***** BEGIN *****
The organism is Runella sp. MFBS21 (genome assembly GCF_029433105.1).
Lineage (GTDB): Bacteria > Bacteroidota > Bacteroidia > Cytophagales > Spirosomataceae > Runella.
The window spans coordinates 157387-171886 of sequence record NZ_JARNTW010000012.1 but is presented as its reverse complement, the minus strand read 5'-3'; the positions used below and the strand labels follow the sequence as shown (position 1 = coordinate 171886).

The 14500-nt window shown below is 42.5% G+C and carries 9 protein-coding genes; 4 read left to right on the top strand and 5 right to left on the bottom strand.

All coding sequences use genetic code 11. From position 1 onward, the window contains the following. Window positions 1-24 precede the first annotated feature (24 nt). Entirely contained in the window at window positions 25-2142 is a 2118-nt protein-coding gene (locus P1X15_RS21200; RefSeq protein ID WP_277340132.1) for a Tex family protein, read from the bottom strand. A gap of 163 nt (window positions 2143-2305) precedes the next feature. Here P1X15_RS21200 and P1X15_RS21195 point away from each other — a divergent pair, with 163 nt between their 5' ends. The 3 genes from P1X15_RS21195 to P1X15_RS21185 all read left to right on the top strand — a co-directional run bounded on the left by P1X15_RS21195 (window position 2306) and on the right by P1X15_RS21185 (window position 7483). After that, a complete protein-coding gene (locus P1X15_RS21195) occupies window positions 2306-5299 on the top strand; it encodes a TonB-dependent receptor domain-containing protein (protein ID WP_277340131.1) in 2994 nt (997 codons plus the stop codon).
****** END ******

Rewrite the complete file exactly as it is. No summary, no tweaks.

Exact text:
The organism is Runella sp. MFBS21 (genome assembly GCF_029433105.1).
Lineage (GTDB): Bacteria > Bacteroidota > Bacteroidia > Cytophagales > Spirosomataceae > Runella.
The window spans coordinates 157387-171886 of sequence record NZ_JARNTW010000012.1 but is presented as its reverse complement, the minus strand read 5'-3'; the positions used below and the strand labels follow the sequence as shown (position 1 = coordinate 171886).

The 14500-nt window shown below is 42.5% G+C and carries 9 protein-coding genes; 4 read left to right on the top strand and 5 right to left on the bottom strand.

All coding sequences use genetic code 11. From position 1 onward, the window contains the following. Window positions 1-24 precede the first annotated feature (24 nt). Entirely contained in the window at window positions 25-2142 is a 2118-nt protein-coding gene (locus P1X15_RS21200; RefSeq protein ID WP_277340132.1) for a Tex family protein, read from the bottom strand. A gap of 163 nt (window positions 2143-2305) precedes the next feature. Here P1X15_RS21200 and P1X15_RS21195 point away from each other — a divergent pair, with 163 nt between their 5' ends. The 3 genes from P1X15_RS21195 to P1X15_RS21185 all read left to right on the top strand — a co-directional run bounded on the left by P1X15_RS21195 (window position 2306) and on the right by P1X15_RS21185 (window position 7483). After that, a complete protein-coding gene (locus P1X15_RS21195) occupies window positions 2306-5299 on the top strand; it encodes a TonB-dependent receptor domain-containing protein (protein ID WP_277340131.1) in 2994 nt (997 codons plus the stop codon).